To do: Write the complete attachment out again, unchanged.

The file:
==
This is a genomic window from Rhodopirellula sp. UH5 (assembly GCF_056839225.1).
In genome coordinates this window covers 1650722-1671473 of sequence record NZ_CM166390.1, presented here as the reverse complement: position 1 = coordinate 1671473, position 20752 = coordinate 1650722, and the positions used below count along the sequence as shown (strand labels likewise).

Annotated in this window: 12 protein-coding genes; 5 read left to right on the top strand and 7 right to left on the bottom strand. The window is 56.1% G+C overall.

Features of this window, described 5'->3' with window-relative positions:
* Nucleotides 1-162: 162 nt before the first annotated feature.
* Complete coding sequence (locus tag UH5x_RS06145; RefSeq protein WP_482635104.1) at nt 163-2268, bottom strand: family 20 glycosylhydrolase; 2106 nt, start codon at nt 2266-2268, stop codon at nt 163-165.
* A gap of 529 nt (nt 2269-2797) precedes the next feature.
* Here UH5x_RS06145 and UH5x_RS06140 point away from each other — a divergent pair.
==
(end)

This is a genomic window from Rhodopirellula sp. UH5 (assembly GCF_056839225.1).
In genome coordinates this window covers 1650722-1671473 of sequence record NZ_CM166390.1, presented here as the reverse complement: position 1 = coordinate 1671473, position 20752 = coordinate 1650722, and the positions used below count along the sequence as shown (strand labels likewise).

Annotated in this window: 12 protein-coding genes; 5 read left to right on the top strand and 7 right to left on the bottom strand. The window is 56.1% G+C overall.

Features of this window, described 5'->3' with window-relative positions:
* Nucleotides 1-162: 162 nt before the first annotated feature.
* Complete coding sequence (locus tag UH5x_RS06145; RefSeq protein WP_482635104.1) at nt 163-2268, bottom strand: family 20 glycosylhydrolase; 2106 nt, start codon at nt 2266-2268, stop codon at nt 163-165.
* A gap of 529 nt (nt 2269-2797) precedes the next feature.
* Here UH5x_RS06145 and UH5x_RS06140 point away from each other — a divergent pair.